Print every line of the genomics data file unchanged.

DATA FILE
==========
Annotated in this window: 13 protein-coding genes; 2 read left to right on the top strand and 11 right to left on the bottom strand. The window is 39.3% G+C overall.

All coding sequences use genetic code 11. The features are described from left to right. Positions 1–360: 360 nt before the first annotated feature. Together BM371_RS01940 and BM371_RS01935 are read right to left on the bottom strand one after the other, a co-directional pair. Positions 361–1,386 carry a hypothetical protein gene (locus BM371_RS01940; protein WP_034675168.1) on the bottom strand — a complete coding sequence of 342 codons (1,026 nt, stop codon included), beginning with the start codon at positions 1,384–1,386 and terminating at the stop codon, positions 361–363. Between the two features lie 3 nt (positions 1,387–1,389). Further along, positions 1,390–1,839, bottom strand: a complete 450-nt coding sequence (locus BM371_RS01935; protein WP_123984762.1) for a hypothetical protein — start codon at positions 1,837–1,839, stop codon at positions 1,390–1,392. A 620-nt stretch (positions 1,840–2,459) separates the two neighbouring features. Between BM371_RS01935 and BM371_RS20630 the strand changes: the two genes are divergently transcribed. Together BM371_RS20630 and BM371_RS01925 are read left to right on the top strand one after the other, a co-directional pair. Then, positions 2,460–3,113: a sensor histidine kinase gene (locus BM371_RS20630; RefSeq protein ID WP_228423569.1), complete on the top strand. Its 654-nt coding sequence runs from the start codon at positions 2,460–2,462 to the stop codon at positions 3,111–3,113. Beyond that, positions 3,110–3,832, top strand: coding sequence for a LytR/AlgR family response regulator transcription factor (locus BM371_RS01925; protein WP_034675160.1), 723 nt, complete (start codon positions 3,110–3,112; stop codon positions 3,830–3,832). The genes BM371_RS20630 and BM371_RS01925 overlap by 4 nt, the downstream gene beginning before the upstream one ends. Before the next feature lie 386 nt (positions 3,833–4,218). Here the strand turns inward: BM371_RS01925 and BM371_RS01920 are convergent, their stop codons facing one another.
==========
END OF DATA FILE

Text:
Annotated in this window: 13 protein-coding genes; 2 read left to right on the top strand and 11 right to left on the bottom strand. The window is 39.3% G+C overall.

All coding sequences use genetic code 11. The features are described from left to right. Positions 1–360: 360 nt before the first annotated feature. Together BM371_RS01940 and BM371_RS01935 are read right to left on the bottom strand one after the other, a co-directional pair. Positions 361–1,386 carry a hypothetical protein gene (locus BM371_RS01940; protein WP_034675168.1) on the bottom strand — a complete coding sequence of 342 codons (1,026 nt, stop codon included), beginning with the start codon at positions 1,384–1,386 and terminating at the stop codon, positions 361–363. Between the two features lie 3 nt (positions 1,387–1,389). Further along, positions 1,390–1,839, bottom strand: a complete 450-nt coding sequence (locus BM371_RS01935; protein WP_123984762.1) for a hypothetical protein — start codon at positions 1,837–1,839, stop codon at positions 1,390–1,392. A 620-nt stretch (positions 1,840–2,459) separates the two neighbouring features. Between BM371_RS01935 and BM371_RS20630 the strand changes: the two genes are divergently transcribed. Together BM371_RS20630 and BM371_RS01925 are read left to right on the top strand one after the other, a co-directional pair. Then, positions 2,460–3,113: a sensor histidine kinase gene (locus BM371_RS20630; RefSeq protein ID WP_228423569.1), complete on the top strand. Its 654-nt coding sequence runs from the start codon at positions 2,460–2,462 to the stop codon at positions 3,111–3,113. Beyond that, positions 3,110–3,832, top strand: coding sequence for a LytR/AlgR family response regulator transcription factor (locus BM371_RS01925; protein WP_034675160.1), 723 nt, complete (start codon positions 3,110–3,112; stop codon positions 3,830–3,832). The genes BM371_RS20630 and BM371_RS01925 overlap by 4 nt, the downstream gene beginning before the upstream one ends. Before the next feature lie 386 nt (positions 3,833–4,218). Here the strand turns inward: BM371_RS01925 and BM371_RS01920 are convergent, their stop codons facing one another.